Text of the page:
In compliance with the requirement of Section 3506(c)(2)(A) of the Paperwork Reduction Act of 1995 for opportunity for public comment on proposed data collection projects, the Centers for Disease Control and Prevention (CDC) will publish periodic summaries of proposed projects. To request more information on the proposed projects or to obtain a copy of the data collection plans and instruments, call 404-639-5960 or send comments to Maryam Daneshvar, Acting CDC Reports Clearance Officer, 1600 Clifton Road, MS-D74, Atlanta, GA 30333 or send an email to email@example.com.
Comments are invited on: (a) Whether the proposed collection of information is necessary for the proper performance of the functions of the agency, including whether the information shall have practical utility; (b) the accuracy of the agency's estimate of the burden of the proposed collection of information; (c) ways to enhance the quality, utility, and clarity of the information to be collected; and (d) ways to minimize the burden of the collection of information on respondents, including through the use of automated collection techniques or other forms of information technology. Written comments should be received within 60 days of this notice.
The Gonococcal Isolate Surveillance Project (GISP) (OMB No. 0920-0307)—Extension—National Center for HIV/AIDS, Viral Hepatitis, STD, and TB Prevention (NCHHSTP), Centers for Disease Control and Prevention (CDC).
Background and Brief Description
The objectives of GISP are: (1) To monitor trends in antimicrobial susceptibility of strains of Neisseria gonorrhoeae in the United States and (2) to characterize resistant isolates. GISP provides critical surveillance for antimicrobial resistance, allowing for informed treatment recommendations. GISP was established in 1986 as a voluntary surveillance project and now involves 5 regional laboratories and 30 publicly funded sexually transmitted disease clinics around the country. The STD clinics submit up to 25 gonococcal isolates per month to the regional laboratories, which measure susceptibility to a panel of antibiotics. Limited demographic and clinical information corresponding to the isolates are submitted directly by the clinics to CDC.
During 1986-2006, GISP has demonstrated the ability to effectively achieve its objectives. The emergence of resistance in the United States to penicillin, tetracyclines, and now fluoroquinolones was identified through GISP and makes ongoing surveillance critical. Increased prevalence of fluoroquinolone-resistant N. gonorrhoeae (QRNG) as seen in GISP data has prompted the CDC to update the treatment recommendations for gonorrhea in the CDC's Sexually Transmitted Diseases Treatment Guidelines, 2006 and to release an MMWR article stating the CDC no longer recommended fluoroquinolones for treatment of gonococcal infections (CDC, MMWR, Vol. 56, No. 14, 332-336).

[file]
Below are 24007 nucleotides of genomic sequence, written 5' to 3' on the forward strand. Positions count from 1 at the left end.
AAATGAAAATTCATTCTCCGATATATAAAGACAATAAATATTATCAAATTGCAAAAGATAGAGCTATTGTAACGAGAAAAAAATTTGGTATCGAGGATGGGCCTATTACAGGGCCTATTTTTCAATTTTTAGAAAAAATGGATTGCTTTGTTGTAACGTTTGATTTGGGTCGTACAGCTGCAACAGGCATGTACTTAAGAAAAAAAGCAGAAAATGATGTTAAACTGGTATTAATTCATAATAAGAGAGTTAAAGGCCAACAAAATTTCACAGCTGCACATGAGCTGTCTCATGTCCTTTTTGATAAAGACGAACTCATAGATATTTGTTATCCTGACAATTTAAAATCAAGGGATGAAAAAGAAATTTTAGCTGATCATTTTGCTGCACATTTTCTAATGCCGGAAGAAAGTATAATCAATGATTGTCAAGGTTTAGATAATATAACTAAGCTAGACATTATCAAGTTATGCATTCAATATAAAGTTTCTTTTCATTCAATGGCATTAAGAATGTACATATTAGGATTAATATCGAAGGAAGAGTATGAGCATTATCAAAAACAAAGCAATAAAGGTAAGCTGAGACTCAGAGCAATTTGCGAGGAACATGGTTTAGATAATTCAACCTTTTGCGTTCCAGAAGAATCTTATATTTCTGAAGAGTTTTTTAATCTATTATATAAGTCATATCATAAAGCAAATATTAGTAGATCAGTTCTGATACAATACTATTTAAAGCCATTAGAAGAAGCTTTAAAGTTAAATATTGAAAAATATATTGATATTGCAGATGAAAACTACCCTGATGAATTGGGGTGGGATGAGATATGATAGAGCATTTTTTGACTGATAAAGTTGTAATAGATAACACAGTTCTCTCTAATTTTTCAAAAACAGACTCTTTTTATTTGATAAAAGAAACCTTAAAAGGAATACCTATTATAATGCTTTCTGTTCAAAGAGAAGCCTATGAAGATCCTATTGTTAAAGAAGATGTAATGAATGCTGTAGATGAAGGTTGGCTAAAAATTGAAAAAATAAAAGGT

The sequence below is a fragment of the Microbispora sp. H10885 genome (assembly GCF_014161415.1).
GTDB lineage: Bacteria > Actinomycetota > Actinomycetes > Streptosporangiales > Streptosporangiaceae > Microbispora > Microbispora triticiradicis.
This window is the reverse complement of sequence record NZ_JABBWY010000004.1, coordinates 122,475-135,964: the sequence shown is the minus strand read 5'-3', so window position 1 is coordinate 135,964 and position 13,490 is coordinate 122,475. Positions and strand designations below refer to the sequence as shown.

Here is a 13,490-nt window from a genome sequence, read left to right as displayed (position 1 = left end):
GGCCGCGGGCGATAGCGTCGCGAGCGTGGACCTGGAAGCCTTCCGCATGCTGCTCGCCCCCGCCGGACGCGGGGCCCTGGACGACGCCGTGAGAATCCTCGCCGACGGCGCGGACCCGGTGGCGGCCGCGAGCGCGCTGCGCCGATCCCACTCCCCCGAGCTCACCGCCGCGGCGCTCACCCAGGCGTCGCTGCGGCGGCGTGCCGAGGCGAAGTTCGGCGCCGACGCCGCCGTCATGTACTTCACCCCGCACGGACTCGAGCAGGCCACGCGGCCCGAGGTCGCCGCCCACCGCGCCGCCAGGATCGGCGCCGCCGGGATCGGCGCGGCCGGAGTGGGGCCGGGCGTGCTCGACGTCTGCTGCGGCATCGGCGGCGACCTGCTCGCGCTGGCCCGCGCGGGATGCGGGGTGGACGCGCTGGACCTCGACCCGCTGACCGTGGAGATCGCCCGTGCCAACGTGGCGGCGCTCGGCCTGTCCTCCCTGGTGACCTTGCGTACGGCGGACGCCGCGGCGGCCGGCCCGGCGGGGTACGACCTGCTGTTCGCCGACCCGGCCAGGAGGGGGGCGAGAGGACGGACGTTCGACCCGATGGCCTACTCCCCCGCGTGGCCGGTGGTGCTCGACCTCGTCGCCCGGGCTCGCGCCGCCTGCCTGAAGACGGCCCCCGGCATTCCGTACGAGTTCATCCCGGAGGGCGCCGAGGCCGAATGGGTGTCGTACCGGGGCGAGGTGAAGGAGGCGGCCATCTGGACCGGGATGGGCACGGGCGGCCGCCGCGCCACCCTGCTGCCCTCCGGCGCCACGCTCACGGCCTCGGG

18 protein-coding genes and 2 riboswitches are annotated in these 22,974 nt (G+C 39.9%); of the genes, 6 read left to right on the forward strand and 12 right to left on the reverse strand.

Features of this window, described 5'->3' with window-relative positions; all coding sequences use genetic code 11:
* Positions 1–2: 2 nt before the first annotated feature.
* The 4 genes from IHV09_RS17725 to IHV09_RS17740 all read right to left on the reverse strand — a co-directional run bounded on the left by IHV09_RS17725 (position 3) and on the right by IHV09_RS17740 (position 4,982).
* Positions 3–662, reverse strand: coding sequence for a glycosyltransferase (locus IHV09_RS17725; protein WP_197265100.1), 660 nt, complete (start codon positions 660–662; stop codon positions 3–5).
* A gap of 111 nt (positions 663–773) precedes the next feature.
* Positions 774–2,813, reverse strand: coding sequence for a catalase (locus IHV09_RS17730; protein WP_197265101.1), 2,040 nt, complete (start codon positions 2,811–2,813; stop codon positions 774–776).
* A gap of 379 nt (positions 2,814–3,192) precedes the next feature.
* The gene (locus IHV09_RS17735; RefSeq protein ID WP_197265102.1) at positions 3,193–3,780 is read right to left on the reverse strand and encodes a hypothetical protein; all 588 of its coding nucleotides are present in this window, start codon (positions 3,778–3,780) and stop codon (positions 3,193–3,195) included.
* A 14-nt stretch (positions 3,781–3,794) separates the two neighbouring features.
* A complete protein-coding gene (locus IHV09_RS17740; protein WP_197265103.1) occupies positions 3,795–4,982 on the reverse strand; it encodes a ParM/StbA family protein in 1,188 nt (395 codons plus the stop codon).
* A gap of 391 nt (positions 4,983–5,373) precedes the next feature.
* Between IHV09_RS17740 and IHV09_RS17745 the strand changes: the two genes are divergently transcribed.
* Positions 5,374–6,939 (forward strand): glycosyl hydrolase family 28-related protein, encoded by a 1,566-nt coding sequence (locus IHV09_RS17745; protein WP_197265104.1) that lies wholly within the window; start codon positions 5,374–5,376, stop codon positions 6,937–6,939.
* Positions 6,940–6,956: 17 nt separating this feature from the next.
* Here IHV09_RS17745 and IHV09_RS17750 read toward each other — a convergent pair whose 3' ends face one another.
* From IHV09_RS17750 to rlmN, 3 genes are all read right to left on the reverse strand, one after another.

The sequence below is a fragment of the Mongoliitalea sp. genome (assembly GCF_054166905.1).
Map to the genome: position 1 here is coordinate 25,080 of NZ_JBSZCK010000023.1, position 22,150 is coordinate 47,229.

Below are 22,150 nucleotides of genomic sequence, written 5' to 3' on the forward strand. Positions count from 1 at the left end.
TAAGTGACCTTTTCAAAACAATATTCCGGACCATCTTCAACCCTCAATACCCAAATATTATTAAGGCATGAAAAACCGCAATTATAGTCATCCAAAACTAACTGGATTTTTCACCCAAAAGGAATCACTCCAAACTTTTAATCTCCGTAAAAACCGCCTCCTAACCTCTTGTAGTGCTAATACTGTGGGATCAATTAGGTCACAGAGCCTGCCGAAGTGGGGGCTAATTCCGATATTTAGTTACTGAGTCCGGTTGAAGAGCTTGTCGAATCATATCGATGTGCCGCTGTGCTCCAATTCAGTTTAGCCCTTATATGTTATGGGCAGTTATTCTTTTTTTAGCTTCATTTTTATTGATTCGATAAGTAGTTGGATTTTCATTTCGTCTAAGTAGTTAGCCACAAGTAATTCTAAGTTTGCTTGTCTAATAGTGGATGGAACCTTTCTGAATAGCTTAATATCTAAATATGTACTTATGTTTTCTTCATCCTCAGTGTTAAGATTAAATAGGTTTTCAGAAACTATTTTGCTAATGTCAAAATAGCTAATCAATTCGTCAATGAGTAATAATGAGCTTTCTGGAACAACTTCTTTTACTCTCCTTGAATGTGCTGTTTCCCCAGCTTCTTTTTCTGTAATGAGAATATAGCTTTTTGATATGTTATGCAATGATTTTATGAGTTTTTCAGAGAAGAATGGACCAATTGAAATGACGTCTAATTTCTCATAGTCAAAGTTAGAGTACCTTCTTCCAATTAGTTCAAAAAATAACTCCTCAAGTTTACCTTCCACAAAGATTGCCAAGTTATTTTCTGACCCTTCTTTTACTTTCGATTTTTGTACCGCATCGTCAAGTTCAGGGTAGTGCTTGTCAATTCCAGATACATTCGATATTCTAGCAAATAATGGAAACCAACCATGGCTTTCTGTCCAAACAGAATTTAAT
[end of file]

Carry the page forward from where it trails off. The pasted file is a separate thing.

Under the GISP protocol, clinics are asked to provide 25 isolates per month. However, due to low volume at some sites, clinics submit an average of 20 isolates per clinic per month, providing an average of 121 isolates per laboratory per month. For Forms 1 and 2, a “response” is defined as the laboratory processing and data collection/processing associated with an individual gonococcal isolate from an individual patient. The estimated time for clinical personnel to abstract data for Form 1 is 11 minutes per response (20 isolates per clinic per month; the total number of responses per 30 clinics is 240). Based on previous laboratory experience in analyzing the gonococcal isolates, the estimated burden for each participating laboratory for Form 2 is 1 hour per response, which includes the time required for laboratory processing of the client's isolate, gathering and maintaining the data needed, and completing and reviewing the collection of information. We estimate 121 gonococcal isolates per laboratory each month (total number of responses per 5 laboratories is 1,452). For Form 3, a “response” is defined as the laboratory processing and recording of laboratory data for a set of 7 control strains. It takes approximately 12 minutes to process and record the laboratory data on Form 3 for one set of 7 control strains, of which there are 4 sets (total number of responses per 5 laboratories is 48). There is no cost to respondents other than their time.
|Types of forms||Number of respondents||Number of responses per respondent||Average burden per response (in hours)||Total burden (in hours)|
Dated: June 22, 2007.
Maryam I. Daneshvar,
Acting Reports Clearance Officer, Centers for Disease Control and Prevention.
[FR Doc. E7-12505 Filed 6-27-07; 8:45 am]
BILLING CODE 4163-18-P